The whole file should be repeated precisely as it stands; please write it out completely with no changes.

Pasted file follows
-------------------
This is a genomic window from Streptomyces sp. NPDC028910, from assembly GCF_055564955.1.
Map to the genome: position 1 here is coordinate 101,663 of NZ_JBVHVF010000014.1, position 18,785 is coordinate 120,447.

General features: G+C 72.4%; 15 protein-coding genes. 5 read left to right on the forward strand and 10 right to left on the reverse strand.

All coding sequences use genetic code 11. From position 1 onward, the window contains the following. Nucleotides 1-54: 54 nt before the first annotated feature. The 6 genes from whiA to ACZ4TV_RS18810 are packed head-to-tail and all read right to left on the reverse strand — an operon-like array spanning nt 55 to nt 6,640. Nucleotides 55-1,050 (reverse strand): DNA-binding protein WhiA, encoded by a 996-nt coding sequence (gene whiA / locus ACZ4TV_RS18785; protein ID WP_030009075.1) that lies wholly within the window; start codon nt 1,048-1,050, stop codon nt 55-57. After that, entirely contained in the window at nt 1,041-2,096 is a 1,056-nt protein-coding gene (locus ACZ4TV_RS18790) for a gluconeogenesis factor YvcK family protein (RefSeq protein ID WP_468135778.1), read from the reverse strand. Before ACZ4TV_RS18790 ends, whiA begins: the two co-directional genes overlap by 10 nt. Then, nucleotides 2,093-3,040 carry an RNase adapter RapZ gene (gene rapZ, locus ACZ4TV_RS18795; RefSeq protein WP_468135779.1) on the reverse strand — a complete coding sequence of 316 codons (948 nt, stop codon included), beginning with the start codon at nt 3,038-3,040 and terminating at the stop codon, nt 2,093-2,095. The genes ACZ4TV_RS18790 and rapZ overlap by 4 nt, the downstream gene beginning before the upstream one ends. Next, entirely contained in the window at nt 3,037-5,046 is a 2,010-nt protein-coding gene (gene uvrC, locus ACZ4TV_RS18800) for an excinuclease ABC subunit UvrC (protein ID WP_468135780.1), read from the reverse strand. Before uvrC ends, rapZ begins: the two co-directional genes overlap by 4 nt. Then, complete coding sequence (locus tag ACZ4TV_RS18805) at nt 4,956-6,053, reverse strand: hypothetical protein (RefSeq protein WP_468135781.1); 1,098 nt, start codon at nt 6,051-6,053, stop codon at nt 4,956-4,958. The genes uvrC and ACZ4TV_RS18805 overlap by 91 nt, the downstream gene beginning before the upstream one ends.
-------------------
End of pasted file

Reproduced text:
This is a genomic window from Streptomyces sp. NPDC028910, from assembly GCF_055564955.1.
Map to the genome: position 1 here is coordinate 101,663 of NZ_JBVHVF010000014.1, position 18,785 is coordinate 120,447.

General features: G+C 72.4%; 15 protein-coding genes. 5 read left to right on the forward strand and 10 right to left on the reverse strand.

All coding sequences use genetic code 11. From position 1 onward, the window contains the following. Nucleotides 1-54: 54 nt before the first annotated feature. The 6 genes from whiA to ACZ4TV_RS18810 are packed head-to-tail and all read right to left on the reverse strand — an operon-like array spanning nt 55 to nt 6,640. Nucleotides 55-1,050 (reverse strand): DNA-binding protein WhiA, encoded by a 996-nt coding sequence (gene whiA / locus ACZ4TV_RS18785; protein ID WP_030009075.1) that lies wholly within the window; start codon nt 1,048-1,050, stop codon nt 55-57. After that, entirely contained in the window at nt 1,041-2,096 is a 1,056-nt protein-coding gene (locus ACZ4TV_RS18790) for a gluconeogenesis factor YvcK family protein (RefSeq protein ID WP_468135778.1), read from the reverse strand. Before ACZ4TV_RS18790 ends, whiA begins: the two co-directional genes overlap by 10 nt. Then, nucleotides 2,093-3,040 carry an RNase adapter RapZ gene (gene rapZ, locus ACZ4TV_RS18795; RefSeq protein WP_468135779.1) on the reverse strand — a complete coding sequence of 316 codons (948 nt, stop codon included), beginning with the start codon at nt 3,038-3,040 and terminating at the stop codon, nt 2,093-2,095. The genes ACZ4TV_RS18790 and rapZ overlap by 4 nt, the downstream gene beginning before the upstream one ends. Next, entirely contained in the window at nt 3,037-5,046 is a 2,010-nt protein-coding gene (gene uvrC, locus ACZ4TV_RS18800) for an excinuclease ABC subunit UvrC (protein ID WP_468135780.1), read from the reverse strand. Before uvrC ends, rapZ begins: the two co-directional genes overlap by 4 nt. Then, complete coding sequence (locus tag ACZ4TV_RS18805) at nt 4,956-6,053, reverse strand: hypothetical protein (RefSeq protein WP_468135781.1); 1,098 nt, start codon at nt 6,051-6,053, stop codon at nt 4,956-4,958. The genes uvrC and ACZ4TV_RS18805 overlap by 91 nt, the downstream gene beginning before the upstream one ends.